What is clear in this passage is the vital importance of ICT in popularizing Grammar Translation Method in late 19th century and early 20th century. However, today’s cutting-edge technology has failed to revive the traditional method. We could attribute this phenomenon to the deficiency of the deductive method itself, in which implicit language acquisition has been neglected.
2.3 Direct Method
Thornbury (2007:21) defines the Direct Method as a method prioritises on “oral skills, and, while following a syllabus of grammar structures, rejected explicit grammar teaching”.
Stocker (1921) and Clarke (1921) (both cited in Salaberry, 2001: 40) emphasised the important role of phonograph in learning L2 pronunciation and intonation. Boldyreff (1929) claimed that the use of phonograph makes language learning more scientific and efficient. However, Jespersen (1904) expressed his concern over the sound quality, especially the consonant was still far from perfect.
The use of radio solved Jespersen’s concern. For instance, Quinault (1947) described BBC program English by Radio as “perhaps the biggest experiment in language teaching by radio on purely ‘direct method’ lines” (p.119). She further claimed that the continental listeners managed to concentrate on the sound alone and eventually acquired the pronunciation successfully. As stated by Reith (1924), radio offered perfect pronunciation through native speaker utterance. Indeed, radio managed to cater the needs of language learners who adopted Direct Method in early years.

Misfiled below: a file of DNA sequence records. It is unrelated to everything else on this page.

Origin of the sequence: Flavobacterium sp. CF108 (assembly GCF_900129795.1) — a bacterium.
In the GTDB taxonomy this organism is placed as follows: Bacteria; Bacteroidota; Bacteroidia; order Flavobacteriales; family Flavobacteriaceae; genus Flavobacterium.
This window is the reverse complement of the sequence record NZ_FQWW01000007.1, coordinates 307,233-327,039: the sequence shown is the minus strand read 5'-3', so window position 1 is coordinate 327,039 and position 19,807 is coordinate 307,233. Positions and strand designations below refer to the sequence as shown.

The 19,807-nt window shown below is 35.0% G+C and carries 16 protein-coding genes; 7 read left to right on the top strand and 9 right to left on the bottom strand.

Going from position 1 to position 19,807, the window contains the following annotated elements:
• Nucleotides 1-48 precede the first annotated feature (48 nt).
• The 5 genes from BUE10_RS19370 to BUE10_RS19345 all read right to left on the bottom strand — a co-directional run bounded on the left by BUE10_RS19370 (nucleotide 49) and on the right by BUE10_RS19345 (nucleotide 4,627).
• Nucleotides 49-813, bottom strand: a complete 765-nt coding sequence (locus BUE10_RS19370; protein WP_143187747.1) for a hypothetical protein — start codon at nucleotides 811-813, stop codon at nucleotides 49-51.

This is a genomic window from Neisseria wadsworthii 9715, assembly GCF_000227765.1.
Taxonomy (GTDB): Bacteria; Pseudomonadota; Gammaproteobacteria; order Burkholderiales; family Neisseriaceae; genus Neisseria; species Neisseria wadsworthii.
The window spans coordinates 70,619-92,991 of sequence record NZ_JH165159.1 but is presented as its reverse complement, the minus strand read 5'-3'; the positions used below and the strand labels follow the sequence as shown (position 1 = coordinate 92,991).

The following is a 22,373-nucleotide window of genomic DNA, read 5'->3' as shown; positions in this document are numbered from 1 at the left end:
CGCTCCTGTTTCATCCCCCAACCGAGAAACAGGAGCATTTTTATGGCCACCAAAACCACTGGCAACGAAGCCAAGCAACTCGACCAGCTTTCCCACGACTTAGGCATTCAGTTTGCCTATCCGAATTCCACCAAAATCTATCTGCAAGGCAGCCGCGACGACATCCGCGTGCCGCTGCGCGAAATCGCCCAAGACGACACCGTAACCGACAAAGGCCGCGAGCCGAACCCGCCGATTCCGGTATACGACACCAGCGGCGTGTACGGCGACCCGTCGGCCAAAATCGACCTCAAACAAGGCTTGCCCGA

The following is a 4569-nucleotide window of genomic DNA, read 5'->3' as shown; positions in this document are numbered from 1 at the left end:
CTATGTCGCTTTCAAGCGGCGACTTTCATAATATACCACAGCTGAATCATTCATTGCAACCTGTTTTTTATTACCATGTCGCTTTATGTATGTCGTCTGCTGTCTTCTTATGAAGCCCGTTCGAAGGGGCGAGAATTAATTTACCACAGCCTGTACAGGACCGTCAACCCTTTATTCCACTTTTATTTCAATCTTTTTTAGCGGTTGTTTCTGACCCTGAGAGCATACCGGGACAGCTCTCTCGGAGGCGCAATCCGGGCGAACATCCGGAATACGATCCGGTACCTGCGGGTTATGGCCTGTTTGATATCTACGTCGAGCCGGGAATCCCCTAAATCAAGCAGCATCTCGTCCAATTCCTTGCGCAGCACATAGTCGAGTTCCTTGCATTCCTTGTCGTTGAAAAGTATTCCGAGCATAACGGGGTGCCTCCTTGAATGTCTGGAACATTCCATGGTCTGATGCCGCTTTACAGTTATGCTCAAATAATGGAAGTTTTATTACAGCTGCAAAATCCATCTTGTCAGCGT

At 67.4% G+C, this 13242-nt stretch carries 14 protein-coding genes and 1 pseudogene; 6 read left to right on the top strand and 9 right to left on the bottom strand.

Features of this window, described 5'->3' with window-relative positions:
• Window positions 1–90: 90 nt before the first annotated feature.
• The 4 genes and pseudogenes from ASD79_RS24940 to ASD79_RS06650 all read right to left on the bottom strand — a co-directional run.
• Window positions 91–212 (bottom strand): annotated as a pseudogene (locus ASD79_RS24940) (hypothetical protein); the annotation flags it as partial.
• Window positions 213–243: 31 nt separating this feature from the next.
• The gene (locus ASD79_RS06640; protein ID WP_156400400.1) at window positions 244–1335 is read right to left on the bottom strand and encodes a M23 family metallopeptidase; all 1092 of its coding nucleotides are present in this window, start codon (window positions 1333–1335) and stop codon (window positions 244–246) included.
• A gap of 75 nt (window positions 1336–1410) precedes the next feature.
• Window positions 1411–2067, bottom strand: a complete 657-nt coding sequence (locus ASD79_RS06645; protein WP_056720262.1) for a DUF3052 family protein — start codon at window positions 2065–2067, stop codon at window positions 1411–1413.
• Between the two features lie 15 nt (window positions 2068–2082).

Nowadays, Direct Method, well-known as Berlitz Method, is supported by cutting-edged technology. Learning are still done in oral context (Berlitz, 2010) but interactive white board, multimedia, the Internet and the Web have been integrated into Berlitz Virtual Classroom (BVC, 2010). In line with Kenning (2007)’s claim, ICT at this stage has been used to meets the needs of “eclectic approach set within a broad conceptual framework”.
2.4 Audio-lingual Method (ALM)